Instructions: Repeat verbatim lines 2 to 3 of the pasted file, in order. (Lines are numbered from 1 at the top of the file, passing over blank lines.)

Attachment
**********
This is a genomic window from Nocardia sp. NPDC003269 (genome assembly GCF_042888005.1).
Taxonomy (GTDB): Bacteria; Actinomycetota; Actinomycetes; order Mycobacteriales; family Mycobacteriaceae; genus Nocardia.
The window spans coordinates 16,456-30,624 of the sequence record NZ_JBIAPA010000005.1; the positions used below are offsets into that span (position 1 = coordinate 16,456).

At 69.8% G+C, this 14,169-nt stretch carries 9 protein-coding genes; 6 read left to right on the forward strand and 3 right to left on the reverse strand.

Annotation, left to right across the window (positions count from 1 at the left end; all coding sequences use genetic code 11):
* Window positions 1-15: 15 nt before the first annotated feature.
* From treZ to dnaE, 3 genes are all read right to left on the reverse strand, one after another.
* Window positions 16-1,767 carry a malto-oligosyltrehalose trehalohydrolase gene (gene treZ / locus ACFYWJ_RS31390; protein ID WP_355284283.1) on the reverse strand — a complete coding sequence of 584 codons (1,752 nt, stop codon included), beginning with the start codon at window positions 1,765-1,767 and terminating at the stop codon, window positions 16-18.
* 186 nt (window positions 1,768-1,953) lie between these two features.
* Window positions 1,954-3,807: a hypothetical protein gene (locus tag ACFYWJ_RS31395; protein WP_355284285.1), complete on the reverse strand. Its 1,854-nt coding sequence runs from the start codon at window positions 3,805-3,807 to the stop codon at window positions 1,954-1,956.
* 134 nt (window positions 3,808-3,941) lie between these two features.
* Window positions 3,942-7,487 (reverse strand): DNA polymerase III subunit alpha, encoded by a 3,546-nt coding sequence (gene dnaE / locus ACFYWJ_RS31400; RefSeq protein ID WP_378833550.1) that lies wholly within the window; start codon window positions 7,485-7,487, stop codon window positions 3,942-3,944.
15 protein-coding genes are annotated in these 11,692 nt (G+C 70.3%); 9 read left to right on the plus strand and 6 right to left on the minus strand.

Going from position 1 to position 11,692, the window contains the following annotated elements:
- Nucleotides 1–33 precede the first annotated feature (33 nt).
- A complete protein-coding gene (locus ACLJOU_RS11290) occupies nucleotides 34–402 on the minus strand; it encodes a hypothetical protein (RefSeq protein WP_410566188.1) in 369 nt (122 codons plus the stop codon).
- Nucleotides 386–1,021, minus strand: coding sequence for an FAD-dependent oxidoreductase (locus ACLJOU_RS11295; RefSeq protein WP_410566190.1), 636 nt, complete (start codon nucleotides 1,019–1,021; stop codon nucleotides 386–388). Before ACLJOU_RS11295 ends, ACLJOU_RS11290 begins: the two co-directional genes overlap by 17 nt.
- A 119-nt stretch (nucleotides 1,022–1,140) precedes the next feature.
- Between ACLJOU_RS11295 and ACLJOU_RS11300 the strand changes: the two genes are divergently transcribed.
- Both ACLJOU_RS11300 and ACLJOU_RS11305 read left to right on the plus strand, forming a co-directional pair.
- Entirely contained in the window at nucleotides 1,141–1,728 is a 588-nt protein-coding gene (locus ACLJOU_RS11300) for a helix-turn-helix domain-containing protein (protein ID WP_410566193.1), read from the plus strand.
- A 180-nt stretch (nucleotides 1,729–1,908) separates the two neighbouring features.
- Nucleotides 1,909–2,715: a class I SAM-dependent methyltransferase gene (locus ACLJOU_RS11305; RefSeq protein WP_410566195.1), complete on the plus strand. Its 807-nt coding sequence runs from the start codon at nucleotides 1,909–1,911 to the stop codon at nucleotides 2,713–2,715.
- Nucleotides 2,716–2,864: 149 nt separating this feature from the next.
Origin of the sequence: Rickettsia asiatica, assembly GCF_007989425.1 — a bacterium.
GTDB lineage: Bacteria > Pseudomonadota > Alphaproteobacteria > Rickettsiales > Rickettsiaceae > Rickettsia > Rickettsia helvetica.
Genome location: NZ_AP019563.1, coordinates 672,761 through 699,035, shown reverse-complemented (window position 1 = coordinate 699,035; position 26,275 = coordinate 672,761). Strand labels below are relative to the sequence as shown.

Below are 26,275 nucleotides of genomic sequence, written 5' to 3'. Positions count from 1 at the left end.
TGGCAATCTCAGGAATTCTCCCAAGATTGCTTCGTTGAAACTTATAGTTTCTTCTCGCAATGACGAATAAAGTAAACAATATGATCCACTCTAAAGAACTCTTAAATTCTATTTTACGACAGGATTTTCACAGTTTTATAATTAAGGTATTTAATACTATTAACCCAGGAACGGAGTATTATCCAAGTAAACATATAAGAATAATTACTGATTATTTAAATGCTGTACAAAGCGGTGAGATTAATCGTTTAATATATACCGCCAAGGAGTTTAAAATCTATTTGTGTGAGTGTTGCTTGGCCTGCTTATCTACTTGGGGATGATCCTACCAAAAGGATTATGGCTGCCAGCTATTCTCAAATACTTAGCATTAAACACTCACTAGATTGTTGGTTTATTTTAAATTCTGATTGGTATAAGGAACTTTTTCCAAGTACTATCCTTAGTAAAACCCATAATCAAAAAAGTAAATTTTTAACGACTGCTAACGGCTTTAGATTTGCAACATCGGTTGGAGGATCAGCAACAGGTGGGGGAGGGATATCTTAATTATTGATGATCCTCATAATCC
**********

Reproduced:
Taxonomy (GTDB): Bacteria; Actinomycetota; Actinomycetes; order Mycobacteriales; family Mycobacteriaceae; genus Nocardia.
The window spans coordinates 16,456-30,624 of the sequence record NZ_JBIAPA010000005.1; the positions used below are offsets into that span (position 1 = coordinate 16,456).